Same physical and psychological preparations I experienced in boot camp later. The way we folded our socks and underwear didn't make a bit of difference in how they fit in the drawer. The idea was to get recruits accustomed to following orders and doing everything by the book. Because it does make a difference when standing watch, in fire control and response to emergencies when everyone knows their jobs and performs as expected. In that highly controlled environment, a cup of coffee, drink of alcohol, good or poor diet or sleep or physical fitness, all might make the difference between saving a ship or losing it and the crew.

But most of us don't live that way outside of the comparative luxury of such a disciplined training environment.

So, semi-serious answer...
  • Caffeine and Vitamin I. Can't get moving in the morning without that combo.
  • Sudafed. Some days I can't breathe without Sudafed or the asthma meds with ephedrine and guaifenesin.

Those deliver the most immediate and noticeable effect. I can understand why pseudoephedrine and ephedrine are controlled in some competitive sports. Besides enhancing breathing they're like a jolt of strong coffee. Unfortunately they're also bad for the thyroid and blood pressure. I try to take them only when necessary, usually no sooner than an hour after coffee and ibuprofen because some mornings just being upright and drinking hot coffee clears the sinuses and bronchial passages enough to breathe without pain and wheezing.

Reportedly ibuprofen and NSAIDs interfere with prostaglandins but I've tried doing without ibuprofen for almost a month recently. I felt no difference at all in recovery from hard exertion, and felt a lot more chronic pain, especially mornings. There may be some benefits to younger athletes at a higher level of fitness who aren't dealing with chronic pain from injuries, but for me ibuprofen relieves the pain enough that I'm able to get on the bike or do my other exercises.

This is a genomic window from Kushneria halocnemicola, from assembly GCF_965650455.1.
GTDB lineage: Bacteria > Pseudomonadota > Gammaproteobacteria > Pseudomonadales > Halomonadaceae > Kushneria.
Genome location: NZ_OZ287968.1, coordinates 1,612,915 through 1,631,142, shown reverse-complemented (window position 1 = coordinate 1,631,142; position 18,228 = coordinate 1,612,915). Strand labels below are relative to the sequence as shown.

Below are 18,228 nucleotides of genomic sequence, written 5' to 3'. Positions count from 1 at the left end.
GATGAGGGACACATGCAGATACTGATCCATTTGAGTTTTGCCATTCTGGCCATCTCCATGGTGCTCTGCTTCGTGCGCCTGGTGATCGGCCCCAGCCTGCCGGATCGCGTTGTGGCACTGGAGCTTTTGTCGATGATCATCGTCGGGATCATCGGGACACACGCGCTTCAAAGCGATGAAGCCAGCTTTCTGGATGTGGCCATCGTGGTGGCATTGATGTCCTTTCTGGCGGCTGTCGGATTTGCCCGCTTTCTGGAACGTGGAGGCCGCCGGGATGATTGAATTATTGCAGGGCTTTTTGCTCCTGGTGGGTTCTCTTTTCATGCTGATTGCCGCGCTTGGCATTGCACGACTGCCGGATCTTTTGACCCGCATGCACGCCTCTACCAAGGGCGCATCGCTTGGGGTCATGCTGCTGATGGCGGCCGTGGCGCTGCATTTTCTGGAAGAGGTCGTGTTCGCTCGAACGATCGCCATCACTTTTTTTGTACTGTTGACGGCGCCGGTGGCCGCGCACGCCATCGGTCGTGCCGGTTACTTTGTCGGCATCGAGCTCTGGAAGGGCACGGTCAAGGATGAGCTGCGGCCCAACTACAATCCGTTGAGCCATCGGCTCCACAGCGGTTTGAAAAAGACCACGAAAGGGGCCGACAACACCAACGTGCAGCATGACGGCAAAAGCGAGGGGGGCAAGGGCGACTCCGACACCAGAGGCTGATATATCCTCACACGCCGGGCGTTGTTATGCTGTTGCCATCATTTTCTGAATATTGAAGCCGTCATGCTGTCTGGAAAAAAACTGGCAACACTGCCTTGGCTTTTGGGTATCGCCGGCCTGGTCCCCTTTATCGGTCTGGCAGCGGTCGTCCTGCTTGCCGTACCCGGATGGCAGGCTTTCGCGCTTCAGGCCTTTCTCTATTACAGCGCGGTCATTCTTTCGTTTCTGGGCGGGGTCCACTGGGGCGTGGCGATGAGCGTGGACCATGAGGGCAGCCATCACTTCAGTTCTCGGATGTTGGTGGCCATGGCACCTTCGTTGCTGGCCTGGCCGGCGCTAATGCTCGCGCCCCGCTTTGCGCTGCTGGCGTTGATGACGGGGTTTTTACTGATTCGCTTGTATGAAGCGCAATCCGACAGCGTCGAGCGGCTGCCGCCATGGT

With other supplements...
Hard to say for sure. The effects are gradual. I've recently added veggie based protein supplements and creatine tablets.

So far I can't be certain whether I'm seeing the effects of the supplement, or just enjoying a period of balanced diet, rest and relative freedom from stress.

The past couple of months have been extremely stressful. My energy, strength and speed on the bike are way down. I was calorie and protein deficient. Then I got the flu in late December and it seemed to hang on for weeks, even this week when I'll feel well enough one day to ride or exercise, then feel miserable the next day.

I suspect it'll be months, springtime at least, before I can say for certain whether supplements are helping. Without that tightly disciplined 6-10 week training period (usually the sweet spot in training before we're overtrained, bored and lose concentration), it takes longer to establish whether we're seeing differences attributable to supplements.